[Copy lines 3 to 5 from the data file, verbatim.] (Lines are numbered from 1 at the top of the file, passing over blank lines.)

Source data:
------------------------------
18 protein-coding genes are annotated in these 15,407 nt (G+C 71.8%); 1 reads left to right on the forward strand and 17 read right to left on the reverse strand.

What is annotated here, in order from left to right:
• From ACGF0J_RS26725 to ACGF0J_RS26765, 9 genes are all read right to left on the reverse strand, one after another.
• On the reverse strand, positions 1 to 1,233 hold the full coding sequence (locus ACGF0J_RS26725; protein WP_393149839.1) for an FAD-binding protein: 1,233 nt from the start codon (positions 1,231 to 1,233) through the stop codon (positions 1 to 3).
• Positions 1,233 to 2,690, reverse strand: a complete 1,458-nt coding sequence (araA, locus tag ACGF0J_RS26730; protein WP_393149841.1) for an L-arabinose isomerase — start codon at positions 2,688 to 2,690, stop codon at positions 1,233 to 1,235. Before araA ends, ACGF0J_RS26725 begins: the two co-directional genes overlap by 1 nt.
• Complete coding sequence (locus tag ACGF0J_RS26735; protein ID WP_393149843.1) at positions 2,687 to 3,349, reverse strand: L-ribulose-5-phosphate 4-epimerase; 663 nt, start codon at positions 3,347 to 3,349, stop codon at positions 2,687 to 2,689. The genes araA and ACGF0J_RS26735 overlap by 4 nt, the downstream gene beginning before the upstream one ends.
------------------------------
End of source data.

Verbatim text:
• From ACGF0J_RS26725 to ACGF0J_RS26765, 9 genes are all read right to left on the reverse strand, one after another.
• On the reverse strand, positions 1 to 1,233 hold the full coding sequence (locus ACGF0J_RS26725; protein WP_393149839.1) for an FAD-binding protein: 1,233 nt from the start codon (positions 1,231 to 1,233) through the stop codon (positions 1 to 3).
• Positions 1,233 to 2,690, reverse strand: a complete 1,458-nt coding sequence (araA, locus tag ACGF0J_RS26730; protein WP_393149841.1) for an L-arabinose isomerase — start codon at positions 2,688 to 2,690, stop codon at positions 1,233 to 1,235. Before araA ends, ACGF0J_RS26725 begins: the two co-directional genes overlap by 1 nt.